Senior Center

Staying Healthy in Your Golden Years

By Jan Bolder - December 3, 2013

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Living a healthy life is important no matter what your age, but doubly so as you get older. Your body becomes less able to fend off illnesses, taking longer to repair itself than it would for someone under 30. Here are the top 5 ways you can keep on top of your health.

1. Drink Water

Your body is composed of about 60% water, and needs to maintain a constant level of balance of fluids, electrolytes and minerals for absorption, circulation, digestion and saliva production. A lack of water triggers the body's thirst mechanism (and so can some medications), starting a chain reaction with your kidneys and bladder that alter how much water is excreted as urine, or held onto for reserves. 

Maintaining a healthy amount of water in your body also helps prevent your muscles from literally shrivelling up from a lack of electrolytes, a potentially dangerous state. At best, muscular water deficiency can cause muscle fatigue, making you less able to use them properly. And at worst, atrophy can set in, severely diminishing your ability to function at an even baseline level.

2. Practice Good Hygiene

One of the most important things you can do for yourself is wash your hands regularly and at the right times. What may seem like a lesson for children stretches far beyond that: scrubbing your hands thoroughly with soap and water does a lot more than antibacterial hand gels and bathing. 

Brushing your teeth and flossing is also up there, as the two not only help prevent diseases like gingivitis, but also give dentists a window into your body, letting them see how at-risk you are for heart or liver disease, eating disorders diet deficiences, anemia, diabetes, arthritis, HIV, osteoporosis, and even some autoimmune diseases.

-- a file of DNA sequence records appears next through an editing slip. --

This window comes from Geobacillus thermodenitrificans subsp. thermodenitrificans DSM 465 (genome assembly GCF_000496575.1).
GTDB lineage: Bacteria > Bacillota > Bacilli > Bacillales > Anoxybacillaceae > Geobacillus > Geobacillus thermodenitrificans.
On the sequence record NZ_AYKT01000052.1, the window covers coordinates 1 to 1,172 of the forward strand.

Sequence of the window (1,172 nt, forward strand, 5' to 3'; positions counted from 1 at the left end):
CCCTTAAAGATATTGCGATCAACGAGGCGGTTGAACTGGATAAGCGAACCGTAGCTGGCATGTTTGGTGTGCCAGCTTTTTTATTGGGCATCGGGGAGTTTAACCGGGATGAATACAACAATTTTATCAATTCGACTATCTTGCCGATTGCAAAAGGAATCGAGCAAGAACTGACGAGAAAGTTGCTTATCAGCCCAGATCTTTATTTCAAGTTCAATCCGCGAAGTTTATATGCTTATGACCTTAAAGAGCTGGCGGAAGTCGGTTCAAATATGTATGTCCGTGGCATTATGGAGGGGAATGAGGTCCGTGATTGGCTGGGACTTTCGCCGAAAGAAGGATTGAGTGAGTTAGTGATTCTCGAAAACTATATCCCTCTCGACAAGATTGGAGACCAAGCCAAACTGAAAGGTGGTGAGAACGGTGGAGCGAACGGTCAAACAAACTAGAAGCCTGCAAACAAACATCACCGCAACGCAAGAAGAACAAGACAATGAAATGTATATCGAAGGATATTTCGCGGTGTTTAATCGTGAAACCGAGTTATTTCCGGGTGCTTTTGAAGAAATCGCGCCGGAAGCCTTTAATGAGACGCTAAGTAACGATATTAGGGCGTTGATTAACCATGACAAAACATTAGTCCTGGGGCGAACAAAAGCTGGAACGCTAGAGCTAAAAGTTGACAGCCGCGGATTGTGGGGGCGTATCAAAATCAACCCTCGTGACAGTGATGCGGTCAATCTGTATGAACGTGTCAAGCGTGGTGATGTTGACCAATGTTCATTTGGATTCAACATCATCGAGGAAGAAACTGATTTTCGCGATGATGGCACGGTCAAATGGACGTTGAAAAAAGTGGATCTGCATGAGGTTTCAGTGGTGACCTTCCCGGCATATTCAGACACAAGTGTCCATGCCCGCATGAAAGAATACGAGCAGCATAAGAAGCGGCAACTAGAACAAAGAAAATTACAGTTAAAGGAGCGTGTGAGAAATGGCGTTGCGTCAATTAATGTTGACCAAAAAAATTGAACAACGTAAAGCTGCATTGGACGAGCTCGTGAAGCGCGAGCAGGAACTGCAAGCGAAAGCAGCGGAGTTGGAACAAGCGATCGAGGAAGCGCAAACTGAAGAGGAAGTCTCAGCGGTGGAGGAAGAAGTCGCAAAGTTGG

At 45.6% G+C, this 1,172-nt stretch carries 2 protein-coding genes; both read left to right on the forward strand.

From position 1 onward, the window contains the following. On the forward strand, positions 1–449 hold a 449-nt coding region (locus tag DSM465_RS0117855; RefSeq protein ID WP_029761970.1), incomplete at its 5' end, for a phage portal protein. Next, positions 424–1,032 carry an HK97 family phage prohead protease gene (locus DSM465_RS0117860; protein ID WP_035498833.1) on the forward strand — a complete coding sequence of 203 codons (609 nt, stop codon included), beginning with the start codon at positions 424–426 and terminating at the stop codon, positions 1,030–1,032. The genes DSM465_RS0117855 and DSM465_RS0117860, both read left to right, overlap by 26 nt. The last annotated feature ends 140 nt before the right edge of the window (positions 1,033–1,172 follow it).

3. Walk

Engaging in a weight-bearing exercise like walking helps keep your bones strong and your joints mobile. Although conditions like arthritis and fybromyalgia can make the prospect of getting up for a jaunt around the block daunting, it'll only take a few paces before your body limbers up and it becomes easier. The fresh air, too, will be good for you, as getting Vitamin D from the sun has been shown to help the body in more than one way.

4. Get Regular Check-Ups

Maintaining ongoing communication with a healthcare professional keeps you on top of issues and developments, often nipping problems in the bud. While seeing your doctor regularly and consistently isn't a guarantee to keep everything at bay, it can cut down on a lot of potential problems.

5. Cut Down on Bad Habits

It's never too late to quit smoking, as lighting up is one of the deadliest and most devastating addictions a person can have. There are absolutely no good effects associated with smoking, and each cigarette compoundly increases your chances of acquiring life-threatening problems. There are multiple ways you can quit but if you feel like you're not capable, even reducing the frequency with which you smoke is better than nothing.

Further, moderating your consumption of alcohol, "bad" foods, and even the amount of food you eat have all been shown to have positive effects on a person's health. Younger adults, especially those under 30, have bodies that can rebound fairly efficiently, but this decreases with every year you gain. As you enter your golden years, it takes longer and longer for your body to heal itself, with even dealing with problems as they occur taking on a reduced role.